Who cares? What does it matter if the Super Bowl ended with one of the teams intentionally giving up a touchdown in order to get the ball back? The resulting attempt by the Patriots to score a touchdown with one timeout left was an exciting way to end the game. The Giants drive which led to the intentional touchdown was also exciting.

It seems especially satisfying -- ironic even -- that Bill Belichick, the great defender of all that is manly and stoic and arrogant in the world of the National Football League,


I get the arrogant part, even if Belichick probably isn't more arrogant than too many other NFL coaches, but manly and stoic? Not so sure about that one. Mostly, this isn't ironic at all.

had to resort to such an emasculating tactic to give his team a chance in the final minute.

Because it is emasculating to try do whatever it takes to win the Super Bowl? If this tactic had worked so many people would have been calling Belichick a genius. We all know being considered a genius is really manly.

Belichick's ploy didn't work, which doesn't mean it was incorrect. It's just a bad look. It runs contrary to every known principle coached by guys like Belichick.

Every known principle in basketball says not to foul a player intentionally and let them shoot foul shots. Teams will do this in order to get the ball back. Yet this happens in nearly every basketball game.

Every known principle in basketball says a player should not intentionally miss a foul shot so the opposing team doesn't have time to organize and get off a good shot. Yet, Coach K had a player intentionally miss a foul shot at the end of the 2010 National Championship Game.

Every known principle in basketball says a team with a three point lead should not intentionally foul a player on the opposing team in order to send him to the foul line so that he can only score two points. Yet, teams do this.

Football isn't the only sport where the best strategy sometimes goes against widely coached principles. It doesn't make it undignified to use these strategies.

You might consider the failure of such strategy to be justice meted out by the football gods, or karma, if you were inclined to think that way. (The world would really be a better place if you didn't.)

How can this be karma paying Belichick and the Patriots back for using this strategy? There was no justice paid out because the Patriots were probably going to lose the game anyway. The Giants had the ball and could have bled the clock down and attempted a field goal. If the field goal were successful, it would have given the Patriots very little time to score. Karma doesn't even fit this situation because the Patriots were going to most likely lose anyway if they didn't consider the strategy.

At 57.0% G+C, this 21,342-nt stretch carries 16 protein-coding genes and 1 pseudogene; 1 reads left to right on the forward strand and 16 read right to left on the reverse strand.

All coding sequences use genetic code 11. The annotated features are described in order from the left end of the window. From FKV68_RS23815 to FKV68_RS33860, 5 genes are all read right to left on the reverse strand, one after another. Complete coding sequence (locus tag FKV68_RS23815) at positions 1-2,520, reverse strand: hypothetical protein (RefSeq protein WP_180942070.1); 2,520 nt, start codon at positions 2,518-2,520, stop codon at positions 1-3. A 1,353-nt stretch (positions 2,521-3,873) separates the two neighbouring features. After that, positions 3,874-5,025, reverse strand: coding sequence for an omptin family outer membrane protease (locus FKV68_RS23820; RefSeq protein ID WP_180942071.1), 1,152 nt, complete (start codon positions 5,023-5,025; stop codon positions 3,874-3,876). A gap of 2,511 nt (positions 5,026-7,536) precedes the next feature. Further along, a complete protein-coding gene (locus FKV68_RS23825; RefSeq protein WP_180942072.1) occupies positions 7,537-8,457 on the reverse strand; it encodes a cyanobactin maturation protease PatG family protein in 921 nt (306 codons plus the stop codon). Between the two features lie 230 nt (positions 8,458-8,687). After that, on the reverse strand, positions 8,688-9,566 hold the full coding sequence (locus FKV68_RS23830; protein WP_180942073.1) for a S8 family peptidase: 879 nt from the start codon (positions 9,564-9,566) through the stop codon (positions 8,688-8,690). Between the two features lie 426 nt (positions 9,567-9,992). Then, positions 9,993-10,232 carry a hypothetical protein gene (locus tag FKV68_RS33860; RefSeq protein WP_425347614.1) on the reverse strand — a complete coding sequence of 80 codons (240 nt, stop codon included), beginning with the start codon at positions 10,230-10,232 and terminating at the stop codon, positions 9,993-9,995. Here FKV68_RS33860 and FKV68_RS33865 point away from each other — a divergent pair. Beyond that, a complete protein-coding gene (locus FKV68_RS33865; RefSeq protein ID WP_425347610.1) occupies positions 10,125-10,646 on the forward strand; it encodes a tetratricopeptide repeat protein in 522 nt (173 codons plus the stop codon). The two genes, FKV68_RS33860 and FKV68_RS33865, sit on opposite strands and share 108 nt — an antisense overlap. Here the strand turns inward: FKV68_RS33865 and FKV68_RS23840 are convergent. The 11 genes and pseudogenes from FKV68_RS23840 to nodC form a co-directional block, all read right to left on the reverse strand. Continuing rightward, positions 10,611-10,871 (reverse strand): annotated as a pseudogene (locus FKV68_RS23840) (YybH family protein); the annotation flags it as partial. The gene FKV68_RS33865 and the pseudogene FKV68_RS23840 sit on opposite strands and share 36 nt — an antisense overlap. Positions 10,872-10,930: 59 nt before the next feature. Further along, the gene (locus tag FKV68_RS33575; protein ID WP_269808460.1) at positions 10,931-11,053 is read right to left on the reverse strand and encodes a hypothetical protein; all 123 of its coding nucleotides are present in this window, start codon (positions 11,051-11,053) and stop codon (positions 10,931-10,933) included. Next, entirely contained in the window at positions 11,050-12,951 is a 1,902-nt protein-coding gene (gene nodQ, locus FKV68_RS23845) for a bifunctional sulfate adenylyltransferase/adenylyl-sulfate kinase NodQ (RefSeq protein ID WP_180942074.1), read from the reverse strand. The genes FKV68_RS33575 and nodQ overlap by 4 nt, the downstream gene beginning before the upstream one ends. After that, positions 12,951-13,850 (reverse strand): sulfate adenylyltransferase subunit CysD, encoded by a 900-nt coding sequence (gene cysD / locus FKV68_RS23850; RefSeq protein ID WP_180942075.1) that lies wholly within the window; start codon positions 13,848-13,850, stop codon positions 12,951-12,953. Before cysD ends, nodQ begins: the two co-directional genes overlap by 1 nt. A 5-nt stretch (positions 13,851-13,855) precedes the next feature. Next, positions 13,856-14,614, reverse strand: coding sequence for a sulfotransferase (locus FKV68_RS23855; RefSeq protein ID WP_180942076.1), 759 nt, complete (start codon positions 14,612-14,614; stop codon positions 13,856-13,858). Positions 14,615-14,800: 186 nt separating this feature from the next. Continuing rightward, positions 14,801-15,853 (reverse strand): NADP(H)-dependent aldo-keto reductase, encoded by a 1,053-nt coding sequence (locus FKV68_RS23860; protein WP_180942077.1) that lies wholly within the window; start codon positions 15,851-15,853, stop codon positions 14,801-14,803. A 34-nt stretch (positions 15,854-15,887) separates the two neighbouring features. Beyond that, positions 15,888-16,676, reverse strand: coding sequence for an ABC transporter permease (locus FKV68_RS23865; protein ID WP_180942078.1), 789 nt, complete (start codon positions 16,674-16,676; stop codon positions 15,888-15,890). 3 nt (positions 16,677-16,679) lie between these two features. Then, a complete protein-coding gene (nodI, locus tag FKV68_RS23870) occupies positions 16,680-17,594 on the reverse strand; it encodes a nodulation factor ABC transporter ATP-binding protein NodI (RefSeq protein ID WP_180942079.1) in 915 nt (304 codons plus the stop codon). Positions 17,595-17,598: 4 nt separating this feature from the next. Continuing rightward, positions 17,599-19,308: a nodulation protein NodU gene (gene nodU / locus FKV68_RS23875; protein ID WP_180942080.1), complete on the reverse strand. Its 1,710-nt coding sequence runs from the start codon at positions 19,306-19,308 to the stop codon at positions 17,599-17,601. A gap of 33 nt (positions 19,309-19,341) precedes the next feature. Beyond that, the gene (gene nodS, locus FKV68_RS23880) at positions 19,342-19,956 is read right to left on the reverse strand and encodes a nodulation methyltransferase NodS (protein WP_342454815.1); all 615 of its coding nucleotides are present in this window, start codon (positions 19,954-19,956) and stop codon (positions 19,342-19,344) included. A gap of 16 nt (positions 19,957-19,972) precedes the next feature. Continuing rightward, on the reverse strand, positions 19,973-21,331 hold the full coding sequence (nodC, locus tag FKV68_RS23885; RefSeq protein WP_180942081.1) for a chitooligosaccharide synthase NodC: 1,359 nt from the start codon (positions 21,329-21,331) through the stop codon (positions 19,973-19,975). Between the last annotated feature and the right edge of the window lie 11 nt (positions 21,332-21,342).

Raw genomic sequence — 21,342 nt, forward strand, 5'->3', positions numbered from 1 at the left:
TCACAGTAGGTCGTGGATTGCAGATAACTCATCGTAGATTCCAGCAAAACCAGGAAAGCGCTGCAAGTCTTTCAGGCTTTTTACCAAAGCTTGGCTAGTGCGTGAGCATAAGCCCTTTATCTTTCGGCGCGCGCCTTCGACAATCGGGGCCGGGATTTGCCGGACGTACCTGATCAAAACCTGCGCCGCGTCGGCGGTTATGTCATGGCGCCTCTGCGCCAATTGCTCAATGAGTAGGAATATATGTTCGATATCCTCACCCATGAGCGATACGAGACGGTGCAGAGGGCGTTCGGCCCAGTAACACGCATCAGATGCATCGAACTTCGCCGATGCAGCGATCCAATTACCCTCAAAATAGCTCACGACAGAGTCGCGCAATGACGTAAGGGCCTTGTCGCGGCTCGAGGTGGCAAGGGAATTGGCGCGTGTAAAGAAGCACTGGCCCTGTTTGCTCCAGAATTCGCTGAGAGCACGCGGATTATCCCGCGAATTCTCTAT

And so Monday, we were treated to this written description of the Pats' Surrender Formation: "The gutsiest call in Super Bowl history." Please. It wasn't gutsy; it was desperate.

Yes, it was desperate because Bill Belichick wanted to do whatever he could to ensure his team didn't lose the Super Bowl. It was a gutsy call because he let the Giants score a touchdown in an effort to get the ball back. Belichick essentially tried to put his team back on the offensive (no pun intended) by allowing the Giants to score instead of passively letting the Giants run the clock out and kick a field goal. Tim Keown is criticizing him for breaking the principles of football because Belichick gave up the lead in the Super Bowl intentionally. I call that gutsy. It was desperate, but still gutsy.

But there's no way to dress up a move that -- logical or not -- looks blatantly pathetic as it's happening. And even though it's nothing new -- not even for the Super Bowl -- it does raise a question: Is it better to lose traditionally, with your pride intact?

No, it is better to win. How was allowing the Giants to score leaving with Belichick's pride no longer intact? He was trying to win the game. That was his goal. If the Patriots had to take a step back, accept the Giants were going to score, and try to save time on the clock to get the ball in the hands of the New England offense in order to win the Super Bowl, that is what would have to happen.

It is better to try and win a game than to lose traditionally, pride be damned.

Since late Sunday night, we've been told the percentages were with Belichick and the Patriots. Their chances of scoring a touchdown with 57 seconds and one timeout remaining were better than their chances of stopping the Giants from kicking a chip-shot field goal. But if the Legend of Billy Cundiff taught us anything, it's that no field goal is a guarantee,

If the other 90% of the time told us anything, it is that an NFL kicker will not miss a field goal from 30 yards or less. Tim Keown can have his one-time events to prove anything can happen and I will take what the percentages say...especially when a Super Bowl title is on the line.